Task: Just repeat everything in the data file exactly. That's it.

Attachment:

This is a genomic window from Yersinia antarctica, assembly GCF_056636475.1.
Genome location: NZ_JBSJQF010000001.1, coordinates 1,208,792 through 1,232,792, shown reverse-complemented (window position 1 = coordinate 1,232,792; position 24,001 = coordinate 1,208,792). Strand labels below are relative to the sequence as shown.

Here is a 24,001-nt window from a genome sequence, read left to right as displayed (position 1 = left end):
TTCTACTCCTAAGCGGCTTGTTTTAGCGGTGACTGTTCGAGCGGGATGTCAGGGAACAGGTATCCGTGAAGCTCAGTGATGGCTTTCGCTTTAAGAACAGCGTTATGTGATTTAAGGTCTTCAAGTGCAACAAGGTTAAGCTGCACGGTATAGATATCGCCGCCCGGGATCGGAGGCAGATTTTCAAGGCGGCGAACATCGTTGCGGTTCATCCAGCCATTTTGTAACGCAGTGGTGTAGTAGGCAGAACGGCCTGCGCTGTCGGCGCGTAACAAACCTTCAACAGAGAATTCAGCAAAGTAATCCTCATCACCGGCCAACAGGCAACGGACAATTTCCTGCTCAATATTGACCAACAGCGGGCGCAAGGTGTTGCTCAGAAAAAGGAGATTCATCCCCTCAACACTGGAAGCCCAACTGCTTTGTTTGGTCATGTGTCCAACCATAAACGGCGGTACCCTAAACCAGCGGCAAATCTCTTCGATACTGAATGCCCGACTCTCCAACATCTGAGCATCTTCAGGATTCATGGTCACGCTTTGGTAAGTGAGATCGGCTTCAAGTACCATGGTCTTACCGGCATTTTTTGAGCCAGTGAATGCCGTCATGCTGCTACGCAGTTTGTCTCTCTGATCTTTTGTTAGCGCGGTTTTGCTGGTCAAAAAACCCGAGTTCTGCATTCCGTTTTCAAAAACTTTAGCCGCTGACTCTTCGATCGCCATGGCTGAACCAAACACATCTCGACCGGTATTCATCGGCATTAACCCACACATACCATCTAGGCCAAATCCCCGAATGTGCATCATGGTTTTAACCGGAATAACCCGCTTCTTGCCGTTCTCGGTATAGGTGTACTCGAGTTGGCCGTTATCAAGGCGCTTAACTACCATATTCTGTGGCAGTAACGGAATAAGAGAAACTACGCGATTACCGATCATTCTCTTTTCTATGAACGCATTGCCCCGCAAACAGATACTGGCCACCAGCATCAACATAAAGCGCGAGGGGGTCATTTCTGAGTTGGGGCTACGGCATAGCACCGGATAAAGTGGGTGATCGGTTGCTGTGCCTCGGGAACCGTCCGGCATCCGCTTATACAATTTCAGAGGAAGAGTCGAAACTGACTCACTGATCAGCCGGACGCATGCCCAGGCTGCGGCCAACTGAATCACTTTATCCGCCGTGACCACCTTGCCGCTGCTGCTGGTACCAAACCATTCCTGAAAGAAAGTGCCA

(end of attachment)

This is a genomic window from Yersinia antarctica, assembly GCF_056636475.1.
Genome location: NZ_JBSJQF010000001.1, coordinates 1,208,792 through 1,232,792, shown reverse-complemented (window position 1 = coordinate 1,232,792; position 24,001 = coordinate 1,208,792). Strand labels below are relative to the sequence as shown.

Here is a 24,001-nt window from a genome sequence, read left to right as displayed (position 1 = left end):
TTCTACTCCTAAGCGGCTTGTTTTAGCGGTGACTGTTCGAGCGGGATGTCAGGGAACAGGTATCCGTGAAGCTCAGTGATGGCTTTCGCTTTAAGAACAGCGTTATGTGATTTAAGGTCTTCAAGTGCAACAAGGTTAAGCTGCACGGTATAGATATCGCCGCCCGGGATCGGAGGCAGATTTTCAAGGCGGCGAACATCGTTGCGGTTCATCCAGCCATTTTGTAACGCAGTGGTGTAGTAGGCAGAACGGCCTGCGCTGTCGGCGCGTAACAAACCTTCAACAGAGAATTCAGCAAAGTAATCCTCATCACCGGCCAACAGGCAACGGACAATTTCCTGCTCAATATTGACCAACAGCGGGCGCAAGGTGTTGCTCAGAAAAAGGAGATTCATCCCCTCAACACTGGAAGCCCAACTGCTTTGTTTGGTCATGTGTCCAACCATAAACGGCGGTACCCTAAACCAGCGGCAAATCTCTTCGATACTGAATGCCCGACTCTCCAACATCTGAGCATCTTCAGGATTCATGGTCACGCTTTGGTAAGTGAGATCGGCTTCAAGTACCATGGTCTTACCGGCATTTTTTGAGCCAGTGAATGCCGTCATGCTGCTACGCAGTTTGTCTCTCTGATCTTTTGTTAGCGCGGTTTTGCTGGTCAAAAAACCCGAGTTCTGCATTCCGTTTTCAAAAACTTTAGCCGCTGACTCTTCGATCGCCATGGCTGAACCAAACACATCTCGACCGGTATTCATCGGCATTAACCCACACATACCATCTAGGCCAAATCCCCGAATGTGCATCATGGTTTTAACCGGAATAACCCGCTTCTTGCCGTTCTCGGTATAGGTGTACTCGAGTTGGCCGTTATCAAGGCGCTTAACTACCATATTCTGTGGCAGTAACGGAATAAGAGAAACTACGCGATTACCGATCATTCTCTTTTCTATGAACGCATTGCCCCGCAAACAGATACTGGCCACCAGCATCAACATAAAGCGCGAGGGGGTCATTTCTGAGTTGGGGCTACGGCATAGCACCGGATAAAGTGGGTGATCGGTTGCTGTGCCTCGGGAACCGTCCGGCATCCGCTTATACAATTTCAGAGGAAGAGTCGAAACTGACTCACTGATCAGCCGGACGCATGCCCAGGCTGCGGCCAACTGAATCACTTTATCCGCCGTGACCACCTTGCCGCTGCTGCTGGTACCAAACCATTCCTGAAAGAAAGTGCCA